In an article published by SubPrime Auto Finance News, J.D. Power and Associates have discovered that dealer satisfaction with lenders declined “considerably” from 2008 in all four segments reviewed in the Dealer Financing Satisfaction Study. Is it any wonder that this occurred when all the lenders are holding on to their cash tighter than a 5 year old holding a Popsicle? I’ve had conversations with dealerships who have shared with me that as long as the financing customer has a 740+ FICO, they can get financing but if not, they can forget it.
The study examined five key factors to contribute to satisfaction within the prime retail credit, subprime retail credit and retail leasing segments: provider offerings, credit personnel, application/approval process, termination policy/service and sales representative relationship. Three factors were measured in the floor-planning segment: provider offering; floor-plan support personnel and process/service.
The study was based on responses from more than 2,000 dealer principals who were surveyed between April and May of this year.
On a 1,000-point scale J.D. Power found:
Prime Retail Credit (down 46 points)
Subprime Retail Credit (down 76 points)
Retail Leasing (down 79 points)
Floor Planning (down 90 points)
The retail financing experience account for more than two-thirds of dealer satisfaction. Meanwhile, offerings such as rates account for less than one-third of overall satisfaction. While recognizing that the past year has been tough for dealers, J.D. Power executives advised, “This indicates an opportunity for lenders to differentiate themselves through service, even though external market forces are driving a more conservative lending approach.” I just love the “more conservative lending approach,” don’t you?
David Lo, director of financial services as J.D. Power, explained it this way, “Current economic conditions have created something of a ‘perfect storm’ as declines in new-vehicle sales, tightened lending and reduced inventory funds have combined to put extreme stress on dealer business.”
“However, the fundamental principles of service are unchanged. Lenders that focus on prompt application and funding turnaround times, have credit buyers that demonstrate willingness to worth with their clients and have sales representatives who are skilled in relationship management may position themselves to be a lender of choice,” he continued. This is actually pretty significant. One of these days lenders will clamor around the dealerships, if not the buying consumers, and be happy to lend money again. LOL, that sure sounds so funny to me.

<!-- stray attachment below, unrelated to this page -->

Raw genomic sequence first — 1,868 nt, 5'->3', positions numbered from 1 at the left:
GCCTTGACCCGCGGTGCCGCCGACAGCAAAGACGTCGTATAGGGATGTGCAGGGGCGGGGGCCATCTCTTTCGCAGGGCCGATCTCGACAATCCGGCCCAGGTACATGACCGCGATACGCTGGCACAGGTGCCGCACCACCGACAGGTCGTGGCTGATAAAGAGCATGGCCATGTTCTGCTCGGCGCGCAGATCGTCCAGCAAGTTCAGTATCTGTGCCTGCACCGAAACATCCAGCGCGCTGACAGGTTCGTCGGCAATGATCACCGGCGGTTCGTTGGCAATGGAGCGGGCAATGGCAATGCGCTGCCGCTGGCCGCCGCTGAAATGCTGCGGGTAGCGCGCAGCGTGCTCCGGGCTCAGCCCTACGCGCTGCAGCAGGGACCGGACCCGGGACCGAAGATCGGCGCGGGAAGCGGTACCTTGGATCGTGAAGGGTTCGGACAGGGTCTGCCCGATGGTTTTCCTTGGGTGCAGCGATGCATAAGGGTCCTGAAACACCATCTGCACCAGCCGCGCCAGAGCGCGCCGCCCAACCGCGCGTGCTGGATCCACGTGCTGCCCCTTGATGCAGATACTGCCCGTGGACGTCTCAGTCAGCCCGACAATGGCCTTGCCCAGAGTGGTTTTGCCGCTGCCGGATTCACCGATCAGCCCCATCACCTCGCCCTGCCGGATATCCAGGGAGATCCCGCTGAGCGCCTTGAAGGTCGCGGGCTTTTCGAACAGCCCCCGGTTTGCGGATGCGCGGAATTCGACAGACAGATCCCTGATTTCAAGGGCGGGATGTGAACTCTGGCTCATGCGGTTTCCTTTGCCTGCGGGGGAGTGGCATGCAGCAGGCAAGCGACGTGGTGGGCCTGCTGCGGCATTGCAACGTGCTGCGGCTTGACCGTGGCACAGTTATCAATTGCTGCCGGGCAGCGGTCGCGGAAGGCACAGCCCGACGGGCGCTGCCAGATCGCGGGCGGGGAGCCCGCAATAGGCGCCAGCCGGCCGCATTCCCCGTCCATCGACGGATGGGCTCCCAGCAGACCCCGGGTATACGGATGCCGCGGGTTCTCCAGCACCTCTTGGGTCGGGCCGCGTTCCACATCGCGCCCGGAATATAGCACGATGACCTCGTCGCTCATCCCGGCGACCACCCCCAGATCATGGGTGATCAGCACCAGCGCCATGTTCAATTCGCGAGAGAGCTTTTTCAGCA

This is interesting as well; Basically, the study discovered that higher levels of satisfaction may positively impact the amount of a business a lender receives from a dealer. For instance, for the lenders in the prime retail segment whose satisfaction scores averaged 712 on a 1,000-point scale, 22 percent of dealers say they “definitely will” increase their business with this organization.
However, of the lenders whose satisfaction scores averaged 886, 46 percent of dealers said they “definitely will” increase business with that lender. Lo noted, “High-performing lenders tend to close a higher proportion of deals. This is critical right now, and almost more importantly, may serve as a foundation for growth one the market stabilizes.”
Prime Retail Credit
Taking the top spot in the prime retail credit segment was Mercedes-Benz Financial with an index score of 918. Officials said this company performed particularly well in two areas, provider offerings and credit personnel. The prime retail credit company averages of a few sample lenders are as follows:
Mercedes-Benz Financial: 918
BMW Financial Services: 898
Toyota Financial Services: 873
Audi Financial Services: 838
Honda Financial Services: 831
Wachovia Dealer Services: 814
Ford Credit: 802
Bank of America: 787
Chase Auto Finance: 772
US Bank: 744
Capital One Auto Finance: 732
Chrysler Financial: 665
Subprime Retail Credit
Interestingly enough, J.D. Power said that no awards were presented in the subprime retail credit segment due to insufficient market representation.
The rest of the detail is not that interesting so I won’t go into it. I don’t know about you but let’s hope that this ‘Perfect Storm’ ends soon. I’d like to see the supply of financing start to meet the demand of the applicants. No doubt it will take time but I speak for myself when I say I’m getting a little impatient!